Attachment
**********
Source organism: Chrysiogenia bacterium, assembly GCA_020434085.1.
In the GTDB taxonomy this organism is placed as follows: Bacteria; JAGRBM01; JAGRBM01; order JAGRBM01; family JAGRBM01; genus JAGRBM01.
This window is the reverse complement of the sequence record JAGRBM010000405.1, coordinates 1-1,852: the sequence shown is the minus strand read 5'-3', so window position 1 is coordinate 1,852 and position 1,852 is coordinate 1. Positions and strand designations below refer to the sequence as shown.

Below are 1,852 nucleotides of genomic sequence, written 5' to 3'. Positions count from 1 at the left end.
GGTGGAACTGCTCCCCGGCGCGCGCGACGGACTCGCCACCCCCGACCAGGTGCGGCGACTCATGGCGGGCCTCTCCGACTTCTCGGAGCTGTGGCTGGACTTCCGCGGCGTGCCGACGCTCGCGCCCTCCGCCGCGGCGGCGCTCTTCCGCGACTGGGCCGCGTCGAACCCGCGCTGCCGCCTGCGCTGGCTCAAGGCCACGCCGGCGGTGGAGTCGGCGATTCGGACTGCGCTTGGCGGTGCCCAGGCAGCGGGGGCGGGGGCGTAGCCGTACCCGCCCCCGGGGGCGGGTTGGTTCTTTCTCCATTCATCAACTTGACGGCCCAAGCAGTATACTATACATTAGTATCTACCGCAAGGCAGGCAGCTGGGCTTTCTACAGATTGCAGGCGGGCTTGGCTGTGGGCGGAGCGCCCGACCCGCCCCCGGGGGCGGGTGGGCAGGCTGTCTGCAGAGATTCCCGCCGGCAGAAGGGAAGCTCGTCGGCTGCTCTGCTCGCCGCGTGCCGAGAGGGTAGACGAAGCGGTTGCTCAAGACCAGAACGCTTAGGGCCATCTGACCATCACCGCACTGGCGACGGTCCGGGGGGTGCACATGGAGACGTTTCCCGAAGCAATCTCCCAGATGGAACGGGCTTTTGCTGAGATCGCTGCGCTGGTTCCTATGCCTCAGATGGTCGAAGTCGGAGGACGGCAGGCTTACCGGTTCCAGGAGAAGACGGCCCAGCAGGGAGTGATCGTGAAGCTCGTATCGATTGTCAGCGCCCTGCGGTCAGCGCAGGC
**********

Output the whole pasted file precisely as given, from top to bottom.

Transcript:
Source organism: Chrysiogenia bacterium, assembly GCA_020434085.1.
In the GTDB taxonomy this organism is placed as follows: Bacteria; JAGRBM01; JAGRBM01; order JAGRBM01; family JAGRBM01; genus JAGRBM01.
This window is the reverse complement of the sequence record JAGRBM010000405.1, coordinates 1-1,852: the sequence shown is the minus strand read 5'-3', so window position 1 is coordinate 1,852 and position 1,852 is coordinate 1. Positions and strand designations below refer to the sequence as shown.

Below are 1,852 nucleotides of genomic sequence, written 5' to 3'. Positions count from 1 at the left end.
GGTGGAACTGCTCCCCGGCGCGCGCGACGGACTCGCCACCCCCGACCAGGTGCGGCGACTCATGGCGGGCCTCTCCGACTTCTCGGAGCTGTGGCTGGACTTCCGCGGCGTGCCGACGCTCGCGCCCTCCGCCGCGGCGGCGCTCTTCCGCGACTGGGCCGCGTCGAACCCGCGCTGCCGCCTGCGCTGGCTCAAGGCCACGCCGGCGGTGGAGTCGGCGATTCGGACTGCGCTTGGCGGTGCCCAGGCAGCGGGGGCGGGGGCGTAGCCGTACCCGCCCCCGGGGGCGGGTTGGTTCTTTCTCCATTCATCAACTTGACGGCCCAAGCAGTATACTATACATTAGTATCTACCGCAAGGCAGGCAGCTGGGCTTTCTACAGATTGCAGGCGGGCTTGGCTGTGGGCGGAGCGCCCGACCCGCCCCCGGGGGCGGGTGGGCAGGCTGTCTGCAGAGATTCCCGCCGGCAGAAGGGAAGCTCGTCGGCTGCTCTGCTCGCCGCGTGCCGAGAGGGTAGACGAAGCGGTTGCTCAAGACCAGAACGCTTAGGGCCATCTGACCATCACCGCACTGGCGACGGTCCGGGGGGTGCACATGGAGACGTTTCCCGAAGCAATCTCCCAGATGGAACGGGCTTTTGCTGAGATCGCTGCGCTGGTTCCTATGCCTCAGATGGTCGAAGTCGGAGGACGGCAGGCTTACCGGTTCCAGGAGAAGACGGCCCAGCAGGGAGTGATCGTGAAGCTCGTATCGATTGTCAGCGCCCTGCGGTCAGCGCAGGC